Weekly results have high probability of projecting unemployment claims
PRINCETON, NJ -- Weekly aggregates of Gallup's hiring measure show that U.S. employees' perceptions of the job situation at their companies continued to worsen last week. This suggests better than 7-in-10 odds that Thursday's Labor Department report of first-time jobless benefits claims for the week ending Nov. 15 will exceed the 515,000 reported the previous week.
Anticipating Jobless Claims
Each Thursday, the Labor Department reports new unemployment claims for the prior week, reflecting the number of individuals who filed for unemployment insurance for the first time. The idea is to gauge ongoing conditions in the nation's job market, with an increase in jobless claims indicating deterioration in labor-market conditions, and a decrease suggesting an improving situation. Last Thursday, the Labor Department reported that new claims hit 515,000 (seasonally adjusted) for the week ending Nov. 8. According to Bloomberg, the consensus projection for the week ending Nov. 15 is 505,000.
Gallup's Net New Hiring Activity measure is based on interviews with more than 2,000 nationally representative employees each week. Gallup asks current full-time employees whether their employers are hiring new people and expanding the size of their workforces, not changing the size of their workforces, or letting people go and reducing the size of their workforces. Net new hiring activity is computed by subtracting the "letting go and reducing" percentage from the "hiring and expanding" percentage. The assumption is that employees across the country have a good feel for what's happening in their companies, and that these insider perceptions can yield a meaningful indication of the nation's job situation.
Using weekly results for 2008, Gallup's analysis suggests that its Net New Hiring measure has a better than 7-in-10 probability of correctly projecting the direction of weekly jobless claims. Thus, in sharp contrast to economists' consensus that jobless claims moderated slightly last week, Gallup's Net New Hiring measure suggests unemployment claims probably increased. While a number of variables make it hard to predict the exact number of new unemployment claims the Labor Department will report on Thursday morning, Gallup figures suggest jobless claims will exceed the 515,000 reported last week.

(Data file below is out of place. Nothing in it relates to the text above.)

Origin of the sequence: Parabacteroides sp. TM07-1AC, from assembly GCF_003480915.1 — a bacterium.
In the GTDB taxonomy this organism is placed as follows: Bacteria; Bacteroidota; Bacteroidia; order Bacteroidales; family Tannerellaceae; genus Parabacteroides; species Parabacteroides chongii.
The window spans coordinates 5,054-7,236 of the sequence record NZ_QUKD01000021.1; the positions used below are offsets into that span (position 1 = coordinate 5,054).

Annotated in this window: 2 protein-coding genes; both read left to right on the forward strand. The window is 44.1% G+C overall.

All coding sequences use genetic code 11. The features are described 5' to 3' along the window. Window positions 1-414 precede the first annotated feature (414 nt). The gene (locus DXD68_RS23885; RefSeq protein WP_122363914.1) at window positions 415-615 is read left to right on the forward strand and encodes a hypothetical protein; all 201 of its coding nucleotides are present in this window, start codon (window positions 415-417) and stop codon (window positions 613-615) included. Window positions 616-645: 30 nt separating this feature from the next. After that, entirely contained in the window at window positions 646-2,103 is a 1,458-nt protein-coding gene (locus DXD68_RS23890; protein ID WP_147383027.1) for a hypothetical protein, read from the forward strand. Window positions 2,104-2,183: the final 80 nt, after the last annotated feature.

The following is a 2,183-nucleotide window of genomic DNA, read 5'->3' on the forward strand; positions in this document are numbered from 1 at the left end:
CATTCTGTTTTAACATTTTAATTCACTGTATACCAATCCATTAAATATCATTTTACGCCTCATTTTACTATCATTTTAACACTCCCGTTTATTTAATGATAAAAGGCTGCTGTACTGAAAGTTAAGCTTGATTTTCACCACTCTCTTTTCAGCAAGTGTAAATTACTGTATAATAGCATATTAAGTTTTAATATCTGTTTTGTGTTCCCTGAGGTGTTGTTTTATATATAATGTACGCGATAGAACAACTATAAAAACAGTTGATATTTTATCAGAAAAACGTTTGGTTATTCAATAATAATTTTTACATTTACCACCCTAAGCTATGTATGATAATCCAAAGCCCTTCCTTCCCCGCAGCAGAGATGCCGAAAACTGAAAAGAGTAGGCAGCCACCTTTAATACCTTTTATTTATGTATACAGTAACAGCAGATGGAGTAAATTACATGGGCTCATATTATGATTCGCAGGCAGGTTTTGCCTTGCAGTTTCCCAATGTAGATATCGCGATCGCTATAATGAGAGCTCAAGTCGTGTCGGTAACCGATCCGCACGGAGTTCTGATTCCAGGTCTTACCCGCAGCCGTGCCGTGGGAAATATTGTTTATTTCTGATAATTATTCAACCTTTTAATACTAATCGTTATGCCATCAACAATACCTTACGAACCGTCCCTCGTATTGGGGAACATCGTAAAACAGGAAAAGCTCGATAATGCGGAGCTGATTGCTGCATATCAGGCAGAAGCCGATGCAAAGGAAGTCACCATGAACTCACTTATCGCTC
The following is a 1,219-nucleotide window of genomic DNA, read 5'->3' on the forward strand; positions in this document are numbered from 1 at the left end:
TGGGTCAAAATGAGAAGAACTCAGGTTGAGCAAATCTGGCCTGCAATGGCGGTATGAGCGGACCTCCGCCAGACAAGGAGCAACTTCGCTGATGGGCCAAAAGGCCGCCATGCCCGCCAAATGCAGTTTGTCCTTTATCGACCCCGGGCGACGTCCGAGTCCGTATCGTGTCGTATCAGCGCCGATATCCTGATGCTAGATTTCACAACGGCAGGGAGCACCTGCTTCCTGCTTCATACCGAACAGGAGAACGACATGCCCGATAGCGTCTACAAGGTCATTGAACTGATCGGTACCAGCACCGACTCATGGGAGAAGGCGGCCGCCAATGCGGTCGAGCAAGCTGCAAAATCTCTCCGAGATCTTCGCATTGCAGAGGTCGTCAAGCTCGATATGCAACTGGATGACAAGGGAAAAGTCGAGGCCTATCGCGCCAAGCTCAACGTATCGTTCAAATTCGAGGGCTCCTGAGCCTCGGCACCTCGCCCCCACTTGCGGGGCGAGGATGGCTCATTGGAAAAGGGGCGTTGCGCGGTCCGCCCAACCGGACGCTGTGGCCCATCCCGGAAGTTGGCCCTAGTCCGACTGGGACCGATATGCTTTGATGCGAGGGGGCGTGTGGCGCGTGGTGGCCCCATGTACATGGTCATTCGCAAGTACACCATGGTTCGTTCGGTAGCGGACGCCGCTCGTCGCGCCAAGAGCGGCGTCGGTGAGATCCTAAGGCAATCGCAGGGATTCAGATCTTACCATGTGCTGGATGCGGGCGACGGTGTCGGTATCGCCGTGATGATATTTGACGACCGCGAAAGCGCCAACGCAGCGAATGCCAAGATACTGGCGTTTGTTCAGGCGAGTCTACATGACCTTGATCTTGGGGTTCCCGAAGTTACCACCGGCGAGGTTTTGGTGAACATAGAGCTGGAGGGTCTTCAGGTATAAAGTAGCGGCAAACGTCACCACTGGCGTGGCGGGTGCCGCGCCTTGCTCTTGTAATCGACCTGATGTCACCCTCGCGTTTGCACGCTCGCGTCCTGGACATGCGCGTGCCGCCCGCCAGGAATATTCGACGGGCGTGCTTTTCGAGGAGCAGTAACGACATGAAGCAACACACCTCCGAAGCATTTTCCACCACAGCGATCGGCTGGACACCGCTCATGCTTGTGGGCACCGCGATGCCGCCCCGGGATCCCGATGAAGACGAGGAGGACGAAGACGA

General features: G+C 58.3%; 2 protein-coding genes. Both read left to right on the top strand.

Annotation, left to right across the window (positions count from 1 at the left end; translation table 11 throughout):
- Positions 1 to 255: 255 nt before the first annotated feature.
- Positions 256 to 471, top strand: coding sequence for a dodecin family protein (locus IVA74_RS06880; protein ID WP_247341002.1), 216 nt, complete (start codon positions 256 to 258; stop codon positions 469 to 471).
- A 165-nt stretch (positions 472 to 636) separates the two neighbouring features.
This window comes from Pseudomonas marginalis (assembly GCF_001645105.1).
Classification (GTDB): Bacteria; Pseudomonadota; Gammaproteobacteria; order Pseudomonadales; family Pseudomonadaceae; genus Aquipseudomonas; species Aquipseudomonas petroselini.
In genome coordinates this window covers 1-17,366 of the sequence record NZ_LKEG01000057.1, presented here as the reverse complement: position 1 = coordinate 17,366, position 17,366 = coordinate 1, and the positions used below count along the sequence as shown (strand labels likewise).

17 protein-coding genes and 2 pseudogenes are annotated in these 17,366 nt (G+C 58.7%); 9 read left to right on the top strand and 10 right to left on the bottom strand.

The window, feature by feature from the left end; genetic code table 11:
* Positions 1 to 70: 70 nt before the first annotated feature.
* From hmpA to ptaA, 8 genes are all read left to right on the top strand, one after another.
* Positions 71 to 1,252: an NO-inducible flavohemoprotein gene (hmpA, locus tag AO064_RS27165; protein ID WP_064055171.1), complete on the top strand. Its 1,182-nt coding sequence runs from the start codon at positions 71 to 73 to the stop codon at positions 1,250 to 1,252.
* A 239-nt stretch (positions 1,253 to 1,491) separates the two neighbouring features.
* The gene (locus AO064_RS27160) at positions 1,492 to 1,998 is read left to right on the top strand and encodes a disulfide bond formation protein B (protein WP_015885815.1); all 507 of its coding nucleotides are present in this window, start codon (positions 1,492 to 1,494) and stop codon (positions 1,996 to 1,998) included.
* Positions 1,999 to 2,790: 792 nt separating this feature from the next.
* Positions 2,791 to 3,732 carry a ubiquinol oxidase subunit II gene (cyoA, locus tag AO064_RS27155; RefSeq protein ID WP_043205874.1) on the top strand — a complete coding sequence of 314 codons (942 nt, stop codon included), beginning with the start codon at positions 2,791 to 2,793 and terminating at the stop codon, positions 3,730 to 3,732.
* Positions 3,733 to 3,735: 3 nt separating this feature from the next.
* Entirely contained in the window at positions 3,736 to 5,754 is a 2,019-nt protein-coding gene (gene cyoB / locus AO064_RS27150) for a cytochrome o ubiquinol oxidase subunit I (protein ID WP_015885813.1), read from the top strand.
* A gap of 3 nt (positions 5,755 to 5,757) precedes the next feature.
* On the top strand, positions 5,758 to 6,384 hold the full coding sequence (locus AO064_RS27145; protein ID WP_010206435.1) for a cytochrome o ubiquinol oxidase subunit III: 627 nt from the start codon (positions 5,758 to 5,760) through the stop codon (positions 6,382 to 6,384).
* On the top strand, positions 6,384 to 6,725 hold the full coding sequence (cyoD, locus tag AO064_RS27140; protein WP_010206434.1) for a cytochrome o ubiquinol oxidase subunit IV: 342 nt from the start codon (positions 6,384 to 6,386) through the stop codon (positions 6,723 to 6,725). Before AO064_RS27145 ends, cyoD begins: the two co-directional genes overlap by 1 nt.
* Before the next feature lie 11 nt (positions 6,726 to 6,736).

Hiring Declining While Firing Increasing
Most Americans would not be surprised to hear that jobless claims continued to increase last week, if indeed that's what the Labor Department reports. Numerous large corporations have announced new job layoffs in recent days, reflecting both the ongoing financial crisis and the sharp pullback in consumer spending in response to the continuing consumer credit crunch. Gallup's hiring measure confirms these expectations: the percentage of employees reporting that their companies are letting people go increased from 19.6% in October to 23.1% in mid-November. Importantly, the measure also indicates that the percentage of employees reporting that their companies are hiring decreased from 30% in October to 26.1% in mid-November.
Surging Unemployment Claims
While projecting new unemployment claims on a weekly basis is a difficult task, the rapidly deteriorating situation in the job market reflected by Gallup's plunging hiring measure should be of great concern no matter what the government reports. Generally, unemployment measures are a trailing measure of economic activity -- simply confirming the strengthening or weakening of the U.S. economy. However, in the current economic environment, surging jobless claims may be more of a leading economic indicator than they have been in the past.
The sharp drop in hiring activity combined with the surge in firings and layoffs suggest a sharp downward spiral in economic activity. While everyone seems to be talking about the current recession, it is not clear that anyone really has a handle on what a continuing surge in the unemployment rolls may mean for Main Street. Nothing may reflect this lack of recognition concerning the oncoming economic tsunami more than the seeming inability of the lame-duck Congress to act this week on such obvious necessities as extended unemployment insurance, expanded food stamps, and expanded heating assistance.
Gallup's Net New Hiring Activity measure was initiated in January 2008. It is an effort to assess U.S. job creation or elimination based on the self-reports of more than 2,000 individual employees aggregated each week about hiring and firing activity at their workplaces. For results based on these samples, the maximum margin of sampling error is ±3 percentage points.
Interviews are conducted with respondents on land-line telephones (for respondents with a land-line telephone) and cellular phones (for respondents who are cell-phone only).
In addition to sampling error, question wording and practical difficulties in conducting surveys can introduce error or bias into the findings of public opinion polls.